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defenders life a webThe Church of St. Ann in Avon hosted a forum about proposed physician-assisted suicide legislation Feb. 22 with speakers Catherine Mary Clark of the Franciscan Sisters of the Eucharist, hospice nurse Lorraine Zuwallack and Matthew Kenney, vice president of mission and ethics at St. Francis Hospital and Medical Center. (Photo by Mark Jahne)

AVON – Some argue that physician-assisted suicide is a humane way to end a person’s suffering. The Roman Catholic Church contends that there are other, more humane ways of caring for these people and that enabling doctors to allow them to end their lives is against church teaching on the right to life.

It was all discussed at “Assisted Suicide: Disguised as Death with Dignity,” a public forum held Feb. 22 at the Church of St. Ann. Approximately 100 people attended.

Legislation allowing physician-assisted suicide was proposed in the state legislature Jan. 23 and may be voted on in this year’s session. If approved, the bill would permit physicians to write prescriptions that could end a patient’s life.

The church has come out strongly in opposition to this legislation. Panel members said it opens the door to a host of moral and ethical dilemmas and should be defeated.

The panelists were Matthew Kenney, vice president for mission and ethics at St. Francis Hospital and Medical Center in Hartford; Lorraine Zuwallack, a hospice nurse; and Sister Mary Catherine Clark, a social worker and member of the Franciscan Sisters of the Eucharist in Meriden.

All three agreed that the proposed legislation threatens the sanctity and dignity of life. Dr. Kenney, who holds a doctorate in systematic theology, along with a certification in bioethics, said that physician-assisted suicide (PAS) is not so much a legal or legislative issue as it is a human issue.

He said those who advocate for this legislation want to ease the suffering of people who are near the end of their lives. But he contended there are better ways to do this than to give them enough narcotics to take their own lives.

“Physician-assisted suicide short-changes those who are dying and their family members. It makes dying another medical procedure,” Dr. Kenney said. “The U.S. Supreme Court has found that physician-assisted suicide is not a fundamental Constitutional right.”

PAS should not be confused with a patient’s legal right to refuse unwanted medical treatment, he added. Dr. Kenney cited church policy on health care which states that no one must accept treatment that offers no benefit other than prolonging natural death.

Pain and physical suffering are only the fifth most common reason cited by people who contemplate ending their lives, he said. More prevalent reasons include feeling depressed, experiencing a loss of purpose or feeling they are a burden to their family.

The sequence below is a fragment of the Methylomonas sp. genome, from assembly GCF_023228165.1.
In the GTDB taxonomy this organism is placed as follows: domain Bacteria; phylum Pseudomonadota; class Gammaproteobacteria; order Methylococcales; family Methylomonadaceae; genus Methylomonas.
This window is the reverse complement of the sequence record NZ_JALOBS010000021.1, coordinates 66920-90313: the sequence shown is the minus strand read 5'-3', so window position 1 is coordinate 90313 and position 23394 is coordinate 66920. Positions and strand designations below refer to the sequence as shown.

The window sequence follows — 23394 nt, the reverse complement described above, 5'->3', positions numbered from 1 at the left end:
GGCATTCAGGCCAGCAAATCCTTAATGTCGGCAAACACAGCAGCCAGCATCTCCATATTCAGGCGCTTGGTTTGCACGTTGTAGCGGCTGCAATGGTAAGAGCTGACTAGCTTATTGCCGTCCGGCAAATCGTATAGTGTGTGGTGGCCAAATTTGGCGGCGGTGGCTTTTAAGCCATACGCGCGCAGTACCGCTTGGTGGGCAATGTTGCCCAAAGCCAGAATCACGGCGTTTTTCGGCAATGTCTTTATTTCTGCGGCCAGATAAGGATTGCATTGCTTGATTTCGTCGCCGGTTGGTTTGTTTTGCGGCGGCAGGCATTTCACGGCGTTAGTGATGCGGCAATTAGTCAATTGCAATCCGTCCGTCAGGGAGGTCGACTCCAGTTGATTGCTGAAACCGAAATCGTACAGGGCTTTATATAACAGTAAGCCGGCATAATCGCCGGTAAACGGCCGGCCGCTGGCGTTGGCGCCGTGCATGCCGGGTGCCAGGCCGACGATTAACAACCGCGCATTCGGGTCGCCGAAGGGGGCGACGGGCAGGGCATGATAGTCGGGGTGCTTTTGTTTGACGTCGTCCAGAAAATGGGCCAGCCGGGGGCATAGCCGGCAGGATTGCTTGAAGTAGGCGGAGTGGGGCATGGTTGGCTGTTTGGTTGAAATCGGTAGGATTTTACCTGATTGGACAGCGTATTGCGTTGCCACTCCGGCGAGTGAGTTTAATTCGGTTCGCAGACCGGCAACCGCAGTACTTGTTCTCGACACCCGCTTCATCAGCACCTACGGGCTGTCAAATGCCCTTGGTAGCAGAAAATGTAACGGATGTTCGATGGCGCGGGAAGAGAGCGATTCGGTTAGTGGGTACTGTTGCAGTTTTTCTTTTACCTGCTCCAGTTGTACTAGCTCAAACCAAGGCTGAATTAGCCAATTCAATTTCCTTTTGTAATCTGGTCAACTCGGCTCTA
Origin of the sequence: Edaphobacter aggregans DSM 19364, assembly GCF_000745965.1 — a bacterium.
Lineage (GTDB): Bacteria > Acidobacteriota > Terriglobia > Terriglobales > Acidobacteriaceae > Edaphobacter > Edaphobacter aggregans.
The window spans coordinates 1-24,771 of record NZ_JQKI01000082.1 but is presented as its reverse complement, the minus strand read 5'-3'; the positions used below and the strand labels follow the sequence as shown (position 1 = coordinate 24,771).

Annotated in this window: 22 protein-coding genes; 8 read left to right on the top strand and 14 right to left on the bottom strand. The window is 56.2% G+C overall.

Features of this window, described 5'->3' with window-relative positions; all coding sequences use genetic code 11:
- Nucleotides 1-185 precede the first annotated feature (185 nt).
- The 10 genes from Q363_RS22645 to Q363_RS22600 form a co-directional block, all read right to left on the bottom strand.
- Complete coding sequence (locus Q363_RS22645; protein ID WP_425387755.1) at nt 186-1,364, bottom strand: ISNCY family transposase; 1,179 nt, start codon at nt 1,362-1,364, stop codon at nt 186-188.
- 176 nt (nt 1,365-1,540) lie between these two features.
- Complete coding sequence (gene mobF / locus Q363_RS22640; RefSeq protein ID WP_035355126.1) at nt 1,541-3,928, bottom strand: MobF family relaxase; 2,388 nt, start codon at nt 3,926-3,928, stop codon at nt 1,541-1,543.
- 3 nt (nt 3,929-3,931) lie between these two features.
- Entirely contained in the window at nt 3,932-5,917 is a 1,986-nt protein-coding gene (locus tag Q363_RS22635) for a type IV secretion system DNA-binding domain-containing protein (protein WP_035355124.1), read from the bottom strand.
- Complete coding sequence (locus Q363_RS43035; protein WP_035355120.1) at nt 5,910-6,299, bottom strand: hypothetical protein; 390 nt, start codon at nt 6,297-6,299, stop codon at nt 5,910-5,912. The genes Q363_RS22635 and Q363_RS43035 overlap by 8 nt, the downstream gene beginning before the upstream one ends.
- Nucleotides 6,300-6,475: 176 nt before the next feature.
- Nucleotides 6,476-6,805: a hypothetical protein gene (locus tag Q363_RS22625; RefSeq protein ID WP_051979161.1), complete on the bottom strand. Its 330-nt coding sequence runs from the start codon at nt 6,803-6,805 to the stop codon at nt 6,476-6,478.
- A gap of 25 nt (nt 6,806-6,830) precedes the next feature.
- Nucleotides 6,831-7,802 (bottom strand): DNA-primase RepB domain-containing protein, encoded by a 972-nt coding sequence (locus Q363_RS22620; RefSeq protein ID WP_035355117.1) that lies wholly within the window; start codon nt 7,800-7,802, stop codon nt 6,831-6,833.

There are ways that medical and other professionals can assist people as they face death that will allow them to die with dignity while also experiencing the opportunity for reconciliation with family as well as emotional and spiritual preparation for bodily death.

“We do that by entering into the experience of the dying patient and accompanying them on this journey,” Dr. Kenney said.

PAS is not euthanasia, he explained. What it does is allow a physician to give the patient the means to end his or her own life. But passing such a law creates a “slippery slope” that can lead to euthanasia.

Dr. Kenney further contended that PAS is unethical and violates the Hippocratic oath of physicians.
“The end of curing should never be the end of caring,” he said. “It’s an easier way out for health care providers and for family members,” he said of PAS. “We have to be careful of the slide down this slippery slope.”

A better approach is palliative and hospice care. Palliative care is by definition the treatment of pain, symptoms and stress related to serious illness. Dr. Kenney and the other speakers agreed that palliative and hospice care are greatly underused in Connecticut.

“Good care for the dying is what’s needed, not physician-assisted suicide. We have a long way to go in that area,” Dr. Kenney said.

Using these and other modalities can allow the dying person to achieve a sense of spiritual comfort and peace. The best answer is hard work, compassion and high-quality medical care.
These not only help the patient to prepare for death but his or her family, as well.

“The bottom line is we don’t care for patients by killing them,” he said.

Sister Mary Catherine spoke of the dignity that comes with dying a natural death. She said many people express both fear and the desire for reconciliation as the end nears.